So, no "getSlot" overriding madness. ;)

Not Quite Capabilities

What you present above is actually a rights amplification pattern... i.e. to access a slot, you need both an unforgeable reference to an object, and an unforgeable reference to its key. (You could just as easily use a password, GUID, or certificate for the latter.) Authority is therefore being mediated through this rights amplification protocol - similar to certificate authority systems or ADTs with first-class modules. By comparison, ocaps are all about making permission indivisible from holding a reference, which by nature excludes rights amplification.

With rights amplification, you cannot be assured that the recipient whom you pass an object reference will have the same rights to it you have. This can become a problem for reasoning about security. (You can model rights amplification protocols, password systems, identity-based authority, certificate authority, et cetera using ocaps, but that doesn't mean these other models represent ocap systems.)

(I'm not saying your system is 'bad', just that your description is a bit misleading. The JavaScript approach of hiding caps and cloning methods is far more direct a way to protect private elements by use of ocaps, i.e. by simply not sharing references to new variables. I'll write a separate post to discuss quality of your solution.)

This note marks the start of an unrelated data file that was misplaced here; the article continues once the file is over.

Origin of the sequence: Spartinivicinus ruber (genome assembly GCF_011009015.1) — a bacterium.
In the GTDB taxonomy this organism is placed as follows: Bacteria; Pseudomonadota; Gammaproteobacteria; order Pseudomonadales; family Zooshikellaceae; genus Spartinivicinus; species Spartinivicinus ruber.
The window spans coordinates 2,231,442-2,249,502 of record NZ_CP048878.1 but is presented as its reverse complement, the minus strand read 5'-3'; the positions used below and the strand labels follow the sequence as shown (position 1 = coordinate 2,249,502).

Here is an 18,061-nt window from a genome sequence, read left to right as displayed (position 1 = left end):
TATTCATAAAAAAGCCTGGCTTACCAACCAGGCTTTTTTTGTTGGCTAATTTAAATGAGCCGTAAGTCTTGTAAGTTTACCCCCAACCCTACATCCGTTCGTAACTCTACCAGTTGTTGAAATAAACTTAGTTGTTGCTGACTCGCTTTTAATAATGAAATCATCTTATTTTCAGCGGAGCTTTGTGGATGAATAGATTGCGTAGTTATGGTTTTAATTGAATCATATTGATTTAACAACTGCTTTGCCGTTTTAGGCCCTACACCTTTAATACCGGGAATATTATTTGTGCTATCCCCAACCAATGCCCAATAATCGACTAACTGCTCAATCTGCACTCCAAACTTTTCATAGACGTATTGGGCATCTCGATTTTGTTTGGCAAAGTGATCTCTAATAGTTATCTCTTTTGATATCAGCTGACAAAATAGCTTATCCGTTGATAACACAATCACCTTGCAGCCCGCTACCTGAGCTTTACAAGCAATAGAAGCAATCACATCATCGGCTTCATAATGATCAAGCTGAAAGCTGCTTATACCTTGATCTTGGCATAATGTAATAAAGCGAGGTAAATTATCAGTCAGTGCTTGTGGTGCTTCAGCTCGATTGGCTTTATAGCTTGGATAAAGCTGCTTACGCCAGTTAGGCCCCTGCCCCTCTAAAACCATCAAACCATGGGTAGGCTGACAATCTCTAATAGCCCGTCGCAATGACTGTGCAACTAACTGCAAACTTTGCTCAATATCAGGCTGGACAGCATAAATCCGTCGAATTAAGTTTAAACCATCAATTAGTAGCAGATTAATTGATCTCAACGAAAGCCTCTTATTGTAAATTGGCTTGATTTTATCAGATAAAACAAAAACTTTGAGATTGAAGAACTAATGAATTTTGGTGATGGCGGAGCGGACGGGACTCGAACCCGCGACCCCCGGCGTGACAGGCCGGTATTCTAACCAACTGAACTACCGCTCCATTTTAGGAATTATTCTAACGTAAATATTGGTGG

I understand

I understand your objections to using the term "object capabilities" in this context. I was actually just referring to the analogy to object capabilities regarding access control through references and unforgeability, but you are right that this makes objects themselves move away to be object capabilities in the pure sense of the word (in that a reference to an object may mean different capabilities in different contexts depending on which keys are available in these contexts).

However, the password analogy you mentioned is a bit misleading, too, as passwords are forgeable - they are inherently based on being "only" hard to guess, while I am explicitly talking about the use of unforgeable keys (I know you actually noticed that, I just wanted to highlight the flawed analogy).

securing metaobject protocols: mirrors, proxies, views, ...

Hi Denis -- you hit on a really tricky issue challenging capabilities for modern dynamic languages: the meta object protocol!